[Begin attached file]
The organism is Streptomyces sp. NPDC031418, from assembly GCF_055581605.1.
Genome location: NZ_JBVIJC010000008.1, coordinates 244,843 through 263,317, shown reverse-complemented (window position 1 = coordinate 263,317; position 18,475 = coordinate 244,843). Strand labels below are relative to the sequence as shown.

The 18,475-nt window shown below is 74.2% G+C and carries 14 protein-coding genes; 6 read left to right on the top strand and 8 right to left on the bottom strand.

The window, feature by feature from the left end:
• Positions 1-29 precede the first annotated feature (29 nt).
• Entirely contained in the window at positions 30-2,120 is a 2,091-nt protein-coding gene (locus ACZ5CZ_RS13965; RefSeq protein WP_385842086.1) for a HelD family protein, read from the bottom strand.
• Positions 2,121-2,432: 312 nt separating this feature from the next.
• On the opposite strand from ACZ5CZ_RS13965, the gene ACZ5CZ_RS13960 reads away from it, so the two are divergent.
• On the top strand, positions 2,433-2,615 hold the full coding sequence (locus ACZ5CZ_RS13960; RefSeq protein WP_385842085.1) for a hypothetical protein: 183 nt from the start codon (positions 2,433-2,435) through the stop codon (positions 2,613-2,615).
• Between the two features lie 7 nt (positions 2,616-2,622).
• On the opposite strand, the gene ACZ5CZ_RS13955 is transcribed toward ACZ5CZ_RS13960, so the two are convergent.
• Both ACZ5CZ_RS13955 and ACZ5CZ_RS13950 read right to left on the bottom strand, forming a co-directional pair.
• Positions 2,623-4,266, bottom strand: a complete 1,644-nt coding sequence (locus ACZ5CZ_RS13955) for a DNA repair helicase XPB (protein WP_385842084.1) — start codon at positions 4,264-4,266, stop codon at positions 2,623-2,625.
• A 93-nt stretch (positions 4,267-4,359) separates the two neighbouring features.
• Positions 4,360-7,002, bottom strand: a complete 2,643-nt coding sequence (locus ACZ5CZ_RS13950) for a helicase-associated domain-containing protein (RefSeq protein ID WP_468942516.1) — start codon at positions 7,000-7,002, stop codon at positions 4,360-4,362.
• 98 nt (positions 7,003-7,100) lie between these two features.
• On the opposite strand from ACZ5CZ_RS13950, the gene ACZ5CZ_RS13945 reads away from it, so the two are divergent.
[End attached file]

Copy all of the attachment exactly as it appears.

The organism is Streptomyces sp. NPDC031418, from assembly GCF_055581605.1.
Genome location: NZ_JBVIJC010000008.1, coordinates 244,843 through 263,317, shown reverse-complemented (window position 1 = coordinate 263,317; position 18,475 = coordinate 244,843). Strand labels below are relative to the sequence as shown.

The 18,475-nt window shown below is 74.2% G+C and carries 14 protein-coding genes; 6 read left to right on the top strand and 8 right to left on the bottom strand.

The window, feature by feature from the left end:
• Positions 1-29 precede the first annotated feature (29 nt).
• Entirely contained in the window at positions 30-2,120 is a 2,091-nt protein-coding gene (locus ACZ5CZ_RS13965; RefSeq protein WP_385842086.1) for a HelD family protein, read from the bottom strand.
• Positions 2,121-2,432: 312 nt separating this feature from the next.
• On the opposite strand from ACZ5CZ_RS13965, the gene ACZ5CZ_RS13960 reads away from it, so the two are divergent.
• On the top strand, positions 2,433-2,615 hold the full coding sequence (locus ACZ5CZ_RS13960; RefSeq protein WP_385842085.1) for a hypothetical protein: 183 nt from the start codon (positions 2,433-2,435) through the stop codon (positions 2,613-2,615).
• Between the two features lie 7 nt (positions 2,616-2,622).
• On the opposite strand, the gene ACZ5CZ_RS13955 is transcribed toward ACZ5CZ_RS13960, so the two are convergent.
• Both ACZ5CZ_RS13955 and ACZ5CZ_RS13950 read right to left on the bottom strand, forming a co-directional pair.
• Positions 2,623-4,266, bottom strand: a complete 1,644-nt coding sequence (locus ACZ5CZ_RS13955) for a DNA repair helicase XPB (protein WP_385842084.1) — start codon at positions 4,264-4,266, stop codon at positions 2,623-2,625.
• A 93-nt stretch (positions 4,267-4,359) separates the two neighbouring features.
• Positions 4,360-7,002, bottom strand: a complete 2,643-nt coding sequence (locus ACZ5CZ_RS13950) for a helicase-associated domain-containing protein (RefSeq protein ID WP_468942516.1) — start codon at positions 7,000-7,002, stop codon at positions 4,360-4,362.
• 98 nt (positions 7,003-7,100) lie between these two features.
• On the opposite strand from ACZ5CZ_RS13950, the gene ACZ5CZ_RS13945 reads away from it, so the two are divergent.